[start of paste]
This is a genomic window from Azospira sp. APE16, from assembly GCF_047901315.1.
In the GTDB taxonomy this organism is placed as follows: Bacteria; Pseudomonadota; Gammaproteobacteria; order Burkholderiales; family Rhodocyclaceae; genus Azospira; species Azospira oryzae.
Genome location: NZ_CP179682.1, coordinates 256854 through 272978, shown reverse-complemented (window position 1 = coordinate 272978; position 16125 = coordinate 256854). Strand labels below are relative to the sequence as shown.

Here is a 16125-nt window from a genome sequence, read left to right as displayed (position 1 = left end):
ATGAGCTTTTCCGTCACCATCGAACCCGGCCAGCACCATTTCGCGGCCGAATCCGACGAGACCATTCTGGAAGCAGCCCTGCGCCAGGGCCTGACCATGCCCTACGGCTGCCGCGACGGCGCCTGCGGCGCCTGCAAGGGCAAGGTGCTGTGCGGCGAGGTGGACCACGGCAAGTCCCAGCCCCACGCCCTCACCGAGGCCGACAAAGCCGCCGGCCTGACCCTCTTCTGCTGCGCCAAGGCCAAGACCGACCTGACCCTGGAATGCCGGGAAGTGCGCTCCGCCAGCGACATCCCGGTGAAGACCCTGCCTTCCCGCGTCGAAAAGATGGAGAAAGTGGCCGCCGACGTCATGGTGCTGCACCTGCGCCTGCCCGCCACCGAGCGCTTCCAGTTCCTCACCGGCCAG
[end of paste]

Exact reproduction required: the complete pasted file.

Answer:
This is a genomic window from Azospira sp. APE16, from assembly GCF_047901315.1.
In the GTDB taxonomy this organism is placed as follows: Bacteria; Pseudomonadota; Gammaproteobacteria; order Burkholderiales; family Rhodocyclaceae; genus Azospira; species Azospira oryzae.
Genome location: NZ_CP179682.1, coordinates 256854 through 272978, shown reverse-complemented (window position 1 = coordinate 272978; position 16125 = coordinate 256854). Strand labels below are relative to the sequence as shown.

Here is a 16125-nt window from a genome sequence, read left to right as displayed (position 1 = left end):
ATGAGCTTTTCCGTCACCATCGAACCCGGCCAGCACCATTTCGCGGCCGAATCCGACGAGACCATTCTGGAAGCAGCCCTGCGCCAGGGCCTGACCATGCCCTACGGCTGCCGCGACGGCGCCTGCGGCGCCTGCAAGGGCAAGGTGCTGTGCGGCGAGGTGGACCACGGCAAGTCCCAGCCCCACGCCCTCACCGAGGCCGACAAAGCCGCCGGCCTGACCCTCTTCTGCTGCGCCAAGGCCAAGACCGACCTGACCCTGGAATGCCGGGAAGTGCGCTCCGCCAGCGACATCCCGGTGAAGACCCTGCCTTCCCGCGTCGAAAAGATGGAGAAAGTGGCCGCCGACGTCATGGTGCTGCACCTGCGCCTGCCCGCCACCGAGCGCTTCCAGTTCCTCACCGGCCAG